Saturday, April 2, 2011

Supporting Our Democracy

SOURCE: CBC News: Harper Vows to End Party Subsidies

Now, this news should come as no surprise to anyone. After all, Harper attempted to pass legislation to this effect but had to back down when the opposition united to oppose it and him. So of course, Harper is introducing the measure as a campaign promise. And that of course, is the scrapping of vote subsidies to political parties.

But why?

A CBC poll, as done through their Power & Politics program, found the majority opposed scrapping these subsidies. 2,609 people voted in the online poll (a fairly large sample) and a whopping 1,778 or 68% of those who voted were in favour of keeping the subsidies in place.

Allow me to explain:

Voter subsidies were brought into existence in 2004, after the Chretien Government banned corporate/union/organization donations to political parties. Effectively, the subsidies award parties who receive votes in general elections with a tax subsidy equivalent to $2 per vote.

As noted in the last post, the Green Party received almost a million votes in the 2008 Federal Election. As such, they received $2 per each vote, and received just under $2 million dollars.

Harper has attacked this system, claiming that it is an unfair subsidy in that parties are guaranteed it. To quote Dire Straits, Harper is opposed to political parties getting their 'money for nothing.'

The problem is that they are not getting money for nothing.

After all, the amount paid out is equal to the number of national votes received. As such, parties with support across the nation gain much needed funding.

Harper blames this system for the 'unstable' nature of minority governments, given that parties are able to finance themselves immediately after an election because of this subsidy. In the 2008 election, the Conservative Party received 5,209,069 votes across the nation. That means the Conservative Party received $10,418,138 dollars in per vote subsidies.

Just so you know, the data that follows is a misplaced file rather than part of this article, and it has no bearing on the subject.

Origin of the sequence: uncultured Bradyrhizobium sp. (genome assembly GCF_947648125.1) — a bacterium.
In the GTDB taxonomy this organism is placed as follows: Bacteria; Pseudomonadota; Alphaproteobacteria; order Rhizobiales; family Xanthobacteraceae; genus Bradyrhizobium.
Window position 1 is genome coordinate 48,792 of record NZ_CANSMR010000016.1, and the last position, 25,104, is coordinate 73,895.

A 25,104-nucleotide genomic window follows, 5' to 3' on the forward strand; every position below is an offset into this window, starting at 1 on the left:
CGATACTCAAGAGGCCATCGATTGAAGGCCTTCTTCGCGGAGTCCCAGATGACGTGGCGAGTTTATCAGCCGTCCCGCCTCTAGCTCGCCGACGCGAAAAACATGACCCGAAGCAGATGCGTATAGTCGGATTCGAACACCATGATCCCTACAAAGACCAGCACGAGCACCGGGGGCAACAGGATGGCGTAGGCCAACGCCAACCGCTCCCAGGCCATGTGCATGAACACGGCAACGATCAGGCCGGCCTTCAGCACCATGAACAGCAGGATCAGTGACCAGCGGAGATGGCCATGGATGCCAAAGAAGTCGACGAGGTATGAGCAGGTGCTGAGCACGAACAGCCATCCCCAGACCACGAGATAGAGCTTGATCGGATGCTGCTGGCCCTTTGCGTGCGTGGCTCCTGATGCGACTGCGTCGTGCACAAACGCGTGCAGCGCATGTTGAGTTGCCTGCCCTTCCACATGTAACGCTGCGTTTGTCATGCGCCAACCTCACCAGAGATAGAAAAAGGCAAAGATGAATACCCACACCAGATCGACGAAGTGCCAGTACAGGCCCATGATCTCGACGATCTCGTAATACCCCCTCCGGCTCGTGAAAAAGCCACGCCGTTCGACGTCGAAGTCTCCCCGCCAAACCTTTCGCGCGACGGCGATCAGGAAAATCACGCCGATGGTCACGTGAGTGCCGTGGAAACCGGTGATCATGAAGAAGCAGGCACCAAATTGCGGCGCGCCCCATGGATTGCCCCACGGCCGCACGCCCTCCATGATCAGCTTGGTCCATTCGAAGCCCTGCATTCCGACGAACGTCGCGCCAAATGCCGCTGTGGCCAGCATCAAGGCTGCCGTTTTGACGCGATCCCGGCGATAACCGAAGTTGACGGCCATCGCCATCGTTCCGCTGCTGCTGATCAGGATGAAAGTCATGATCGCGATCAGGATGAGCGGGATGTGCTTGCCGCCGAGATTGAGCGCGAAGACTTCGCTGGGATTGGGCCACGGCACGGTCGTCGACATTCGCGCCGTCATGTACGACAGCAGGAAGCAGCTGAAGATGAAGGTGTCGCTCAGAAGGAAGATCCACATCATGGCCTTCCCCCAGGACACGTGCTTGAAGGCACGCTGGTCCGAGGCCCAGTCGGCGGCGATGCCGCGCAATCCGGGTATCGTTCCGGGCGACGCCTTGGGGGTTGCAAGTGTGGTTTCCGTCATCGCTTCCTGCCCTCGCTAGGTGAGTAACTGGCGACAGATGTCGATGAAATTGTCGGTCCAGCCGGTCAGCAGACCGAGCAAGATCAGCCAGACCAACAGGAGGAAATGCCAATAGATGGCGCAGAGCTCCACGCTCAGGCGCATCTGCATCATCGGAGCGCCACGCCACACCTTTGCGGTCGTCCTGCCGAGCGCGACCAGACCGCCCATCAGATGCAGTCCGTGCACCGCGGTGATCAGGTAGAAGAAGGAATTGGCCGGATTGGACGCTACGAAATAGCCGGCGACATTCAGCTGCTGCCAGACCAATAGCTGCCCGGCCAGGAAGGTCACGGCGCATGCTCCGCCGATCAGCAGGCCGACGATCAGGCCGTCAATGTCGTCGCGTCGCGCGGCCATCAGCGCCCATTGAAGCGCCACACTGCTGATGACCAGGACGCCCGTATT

Now, as far as I know, the Conservative Party has never attempted to give back this money that they consider is an unfair advantage to parties across Canada. They did attempt to return $600,000 in other tax rebates, but we all know that the purpose of that was less about returning the money and more about forcing other parties into the same repayment.

So, if Stephen Harper is against this subsidy, why hasn't his party returned or attempted to return the $10,418,138 dollars they received from the 2008 Campaign?

The fact of the matter is, as with every policy proposed by Harper, this is less about appealing to voters and more about handicapping the opposition.

I've talked in length about democracy and the nature of democracy on this blog before; and one of the most important things about democracy is for those involved to be able to get their message across to Canadians. As such, if we want a democracy and not a periodically elected dictatorship, we need to be able to hear all sides of the political debate.

Now, that might sound hypocritical given my defense of keeping Elizabeth May out of the debates in my last post; but, as I've mentioned, I support May in the debate provided that she is there as a party leader. Since she has said she's focusing on her own riding, she is not really campaigning nationally, and as such has no place at the national debate.

The same argument could be made about the Bloc Quebecois; but that's a complicated argument that I won't even begin to attempt to get into here. Perhaps another post some day.

Getting back on topic.

Democracy is not about those with the most money setting the tone and manipulating the discussion; keeping Canadians from discussing things by framing an election around different issue is not a way to make democracy work. As such, political parties need to be reigned in and prevented from reaching a point where one party becomes dominant over all the others.

Democracy functions through the free-flowing exchange of ideas; and one party having $150,000 in the bank and another having $5 million means that the party with more money frames the debate and prevents other parties from being heard.

Political parties already exist in an unfair playing field where one party does indeed have more money than the other. As such, the one way to ensure that all parties are capable of being heard is ensuring that all parties who receive votes have the means of spreading their message to Canadians.

As such, the vote subsidy is a means of ensuring the Canadians are kept in the loop and kept informed. And that is what Stephen Harper is attempting to remove.

This is not about saving taxpayers' money, it's about stemming the flow of information and choice in Canadian democracy, and allowing those with the means to frame the discussion and the debate.

It's a battle between the haves and the have-nots; only if the haves win this battle, all Canadians will become the have-nots in regards to information, difference of opinion, and a means to help become involved in our democracy.

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